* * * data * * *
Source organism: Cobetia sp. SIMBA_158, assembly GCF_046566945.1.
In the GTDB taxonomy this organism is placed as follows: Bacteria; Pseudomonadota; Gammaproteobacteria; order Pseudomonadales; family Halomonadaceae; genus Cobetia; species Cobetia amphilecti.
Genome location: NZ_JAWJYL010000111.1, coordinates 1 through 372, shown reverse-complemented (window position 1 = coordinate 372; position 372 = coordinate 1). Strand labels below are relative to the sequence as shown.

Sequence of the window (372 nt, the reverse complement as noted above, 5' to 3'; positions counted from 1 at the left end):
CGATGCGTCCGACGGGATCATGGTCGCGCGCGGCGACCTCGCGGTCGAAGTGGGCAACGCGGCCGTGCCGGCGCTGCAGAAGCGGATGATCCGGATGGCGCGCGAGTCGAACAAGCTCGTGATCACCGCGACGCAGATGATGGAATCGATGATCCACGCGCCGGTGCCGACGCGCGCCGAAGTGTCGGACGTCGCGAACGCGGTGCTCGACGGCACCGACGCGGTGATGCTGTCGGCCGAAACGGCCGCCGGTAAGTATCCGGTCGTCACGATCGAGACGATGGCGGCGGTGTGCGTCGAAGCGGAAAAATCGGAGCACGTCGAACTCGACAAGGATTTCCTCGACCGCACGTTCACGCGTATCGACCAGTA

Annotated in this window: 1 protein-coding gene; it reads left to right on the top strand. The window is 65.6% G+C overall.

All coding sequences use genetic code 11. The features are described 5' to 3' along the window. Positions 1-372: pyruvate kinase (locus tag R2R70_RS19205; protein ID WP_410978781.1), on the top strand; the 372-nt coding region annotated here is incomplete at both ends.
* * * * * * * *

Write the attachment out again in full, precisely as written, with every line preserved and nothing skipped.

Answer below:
Source organism: Cobetia sp. SIMBA_158, assembly GCF_046566945.1.
In the GTDB taxonomy this organism is placed as follows: Bacteria; Pseudomonadota; Gammaproteobacteria; order Pseudomonadales; family Halomonadaceae; genus Cobetia; species Cobetia amphilecti.
Genome location: NZ_JAWJYL010000111.1, coordinates 1 through 372, shown reverse-complemented (window position 1 = coordinate 372; position 372 = coordinate 1). Strand labels below are relative to the sequence as shown.

Sequence of the window (372 nt, the reverse complement as noted above, 5' to 3'; positions counted from 1 at the left end):
CGATGCGTCCGACGGGATCATGGTCGCGCGCGGCGACCTCGCGGTCGAAGTGGGCAACGCGGCCGTGCCGGCGCTGCAGAAGCGGATGATCCGGATGGCGCGCGAGTCGAACAAGCTCGTGATCACCGCGACGCAGATGATGGAATCGATGATCCACGCGCCGGTGCCGACGCGCGCCGAAGTGTCGGACGTCGCGAACGCGGTGCTCGACGGCACCGACGCGGTGATGCTGTCGGCCGAAACGGCCGCCGGTAAGTATCCGGTCGTCACGATCGAGACGATGGCGGCGGTGTGCGTCGAAGCGGAAAAATCGGAGCACGTCGAACTCGACAAGGATTTCCTCGACCGCACGTTCACGCGTATCGACCAGTA

Annotated in this window: 1 protein-coding gene; it reads left to right on the top strand. The window is 65.6% G+C overall.

All coding sequences use genetic code 11. The features are described 5' to 3' along the window. Positions 1-372: pyruvate kinase (locus tag R2R70_RS19205; protein ID WP_410978781.1), on the top strand; the 372-nt coding region annotated here is incomplete at both ends.